Out of all the athletic training graduate programs Dylon Grzenda M’24 applied to, he said Merrimack was the only one that treated him like a person during the process, not just a name on a spreadsheet.
“Other schools spammed me with the traditional copy-and-paste emails (after applying),” he said, “but with Merrimack, Dennis Fontaine, the program director, was the one who actually responded to me.”
The two discussed Grzenda’s education as a pre-med undergraduate student at the University of New Haven and his reasons for pursuing a master’s degree. This personable exchange, Grzenda explained, was what convinced him to enroll at Merrimack.
“I appreciated that Merrimack’s website had the information on when and how to apply,” he continued. “Other schools in New England said you had to give an email for (that information). For Merrimack, they made (the application process) simple and personalized.”
Grzenda is currently in his fifth and final semester of the athletic training master’s program. One of the highlights, he said, was getting clinical hours out in the field. His first rotation was working with student-athletes at the Noble and Greenough School in Dedham, Mass. After that, he worked with the men’s lacrosse team at Brown University.
“All the information that we need to be taught has been taught, so this last semester is a fun one,” he explained. “We get a whole class on mental health, which is huge. We’re also taking another class entirely on sports nutrition. Being able to take courses like that right before we graduate and the fact that we got a whole semester of it, I think it’s really awesome.”
As an undergraduate student Grzenda had his eyes on eventually getting a doctorate in physical therapy. But, while playing shortstop on the University of New Haven’s baseball team, the team’s athletic trainer, Kristopher Friend, introduced him to a new career path.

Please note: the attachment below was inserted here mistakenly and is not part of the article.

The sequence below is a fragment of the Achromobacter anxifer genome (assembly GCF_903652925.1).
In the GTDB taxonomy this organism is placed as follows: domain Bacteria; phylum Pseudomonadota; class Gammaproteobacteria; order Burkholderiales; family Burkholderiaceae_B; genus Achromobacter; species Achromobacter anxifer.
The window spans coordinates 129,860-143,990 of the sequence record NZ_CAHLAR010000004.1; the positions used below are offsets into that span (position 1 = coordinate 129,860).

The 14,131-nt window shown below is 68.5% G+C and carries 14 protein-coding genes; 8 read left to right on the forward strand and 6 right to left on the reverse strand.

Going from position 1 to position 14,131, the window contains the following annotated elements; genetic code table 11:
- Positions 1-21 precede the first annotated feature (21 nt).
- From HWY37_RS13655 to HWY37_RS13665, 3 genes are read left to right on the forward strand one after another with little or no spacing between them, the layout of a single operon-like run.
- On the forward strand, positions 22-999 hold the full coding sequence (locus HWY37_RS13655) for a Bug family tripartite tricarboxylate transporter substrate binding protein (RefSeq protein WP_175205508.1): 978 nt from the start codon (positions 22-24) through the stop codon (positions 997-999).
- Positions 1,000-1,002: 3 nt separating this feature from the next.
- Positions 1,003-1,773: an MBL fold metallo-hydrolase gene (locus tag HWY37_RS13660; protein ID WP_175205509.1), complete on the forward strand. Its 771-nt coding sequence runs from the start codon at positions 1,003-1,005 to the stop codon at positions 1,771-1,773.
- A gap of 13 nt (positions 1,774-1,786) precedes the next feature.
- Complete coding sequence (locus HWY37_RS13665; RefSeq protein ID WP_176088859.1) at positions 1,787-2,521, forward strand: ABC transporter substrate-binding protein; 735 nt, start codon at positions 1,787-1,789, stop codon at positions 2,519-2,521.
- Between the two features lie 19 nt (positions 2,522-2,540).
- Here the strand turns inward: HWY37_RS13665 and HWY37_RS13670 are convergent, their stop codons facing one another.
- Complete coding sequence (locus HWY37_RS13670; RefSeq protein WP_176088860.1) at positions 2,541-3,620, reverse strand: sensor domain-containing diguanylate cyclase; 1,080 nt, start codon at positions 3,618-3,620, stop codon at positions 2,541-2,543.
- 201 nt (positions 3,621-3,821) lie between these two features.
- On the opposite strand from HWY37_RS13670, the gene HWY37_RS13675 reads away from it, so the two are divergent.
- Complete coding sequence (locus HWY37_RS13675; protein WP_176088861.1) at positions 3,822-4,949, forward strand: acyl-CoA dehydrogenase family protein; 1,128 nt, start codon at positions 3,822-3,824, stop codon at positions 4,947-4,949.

“The interactions I had with him affected my life and my athletic career,” he explained. “It quickly turned my passion from PT to AT. I’m a chronic knee pain guy, so I spent a lot of hours with him. He pushed me to work on my knees and showed me I didn’t just have to live with knee pain. I want to be a mentor for others just as he was for me.”
After graduating from New Haven, Grzenda worked as a head trainer at a small one-on-one studio called Fitness Together in Medfield, Mass.
“We worked with a few ATs as well,” he said. “Working with them side-by-side, seeing what they did and how passionate they were, I was like, ‘I got to get back to pursuing this and get my master’s.’”
With graduation right around the corner, Grzenda said he hopes to find work training collegiate lacrosse and hockey players.
“I want to work my way up and start leaving my mark as a mentor,” he said.